The wave of political reform that swept across southeast Louisiana in the wake of Hurricane Katrina continues to have an impact in Orleans and Jefferson parishes. Among the most significant reforms are the new offices of inspector general and compliance directors.
The idea for an Office of Inspector General (OIG) is not new in New Orleans. It first gained a foothold in the mid-1990s when then-Mayor Marc Morial pushed for revisions to the City Charter, but the OIG didn't come into being until after Katrina. Today, New Orleans has an inspector general and is in the process of hiring a compliance officer.
Jefferson Parish is the mirror image of New Orleans in that it is contemplating the creation of an inspector general's office but has already appointed an ethics and compliance officer. She is Kim R. Chatelain, a former assistant state attorney general who also practiced employment law in her private practice. Chatelain's appointment was confirmed last week by the Jefferson Parish Council. (By way of disclosure, I should point out that Chatelain and I practiced law at the same firm before Katrina.) In October, Jefferson voters will be asked to amend the parish charter to establish the Office of Inspector General.
In her new job as director of ethics and compliance, Chatelain will report to a special committee composed of parish President John Young, parish Chief Operating Officer Chris Cox and three parish council members.
On the surface, it may appear that an ethics and compliance officer does much the same thing as an inspector general, but that's not the case.
As envisioned in Orleans and Jefferson, the inspector general is independent of the administration as well as the council. New Orleans IG Ed Quatrevaux and his predecessor have already proved the value of the OIG concept, and the office is hitting its stride with the steady release of reports and recommendations. High on Quatrevaux's to-do list right now is an investigation into the private paid detail scandal at NOPD. The independence of his office is crucial to the credibility of his findings. The same will be true in Jefferson, if voters approve the charter referendum in October.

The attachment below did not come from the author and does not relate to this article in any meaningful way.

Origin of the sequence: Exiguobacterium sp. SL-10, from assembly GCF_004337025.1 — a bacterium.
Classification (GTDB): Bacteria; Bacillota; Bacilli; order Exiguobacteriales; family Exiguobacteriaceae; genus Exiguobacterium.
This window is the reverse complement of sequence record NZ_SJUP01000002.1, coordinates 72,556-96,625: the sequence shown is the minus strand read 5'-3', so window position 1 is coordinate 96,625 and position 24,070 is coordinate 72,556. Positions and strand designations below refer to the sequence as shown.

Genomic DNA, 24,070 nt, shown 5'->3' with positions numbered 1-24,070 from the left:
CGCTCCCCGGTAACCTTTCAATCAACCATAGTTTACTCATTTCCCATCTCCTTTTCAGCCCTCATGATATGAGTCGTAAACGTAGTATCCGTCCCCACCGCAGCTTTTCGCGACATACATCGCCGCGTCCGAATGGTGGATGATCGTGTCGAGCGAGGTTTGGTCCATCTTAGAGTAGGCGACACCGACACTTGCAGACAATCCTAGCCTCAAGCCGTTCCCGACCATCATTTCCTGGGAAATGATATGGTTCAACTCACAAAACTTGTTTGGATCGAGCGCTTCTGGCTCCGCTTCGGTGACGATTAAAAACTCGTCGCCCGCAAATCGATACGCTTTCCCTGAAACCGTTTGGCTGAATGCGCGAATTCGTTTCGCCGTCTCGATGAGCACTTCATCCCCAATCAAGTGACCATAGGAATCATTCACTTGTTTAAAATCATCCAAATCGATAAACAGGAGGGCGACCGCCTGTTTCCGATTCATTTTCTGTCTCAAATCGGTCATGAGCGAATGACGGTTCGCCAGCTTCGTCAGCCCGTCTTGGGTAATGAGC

Jefferson Parish's compliance officer does not have political independence, but Chatelain does not report directly to one branch of government over the other. In addition, her duties will not be the same as those of an inspector general. An IG is more of an independent auditor, whereas Chatelain will function more as an in-house advisor on matters relating to parish policies and procedures, particularly as they pertain to employees and their conduct.
Both offices have a high "preventive" value in that the IG will look at contracts with the aim of eliminating waste and corruption, while the compliance officer will look at policies and procedures to make sure the parish is following all state and federal laws. Chatelain also will monitor compliance with financial disclosure requirements at the state and local level, among other duties.
Another important distinction is that the inspector general has subpoena power; the compliance officer does not.
"The compliance officer does not deal with numbers," Young says. "She will deal with policies and procedures, whereas the IG will deal with numbers and other matters. Above all, I think the creation of these offices will help change the culture of parish government."
Katrina was a terrible tragedy, but it also spurred citizens to get engaged and demand more of their elected officials. That engagement continues to produce results.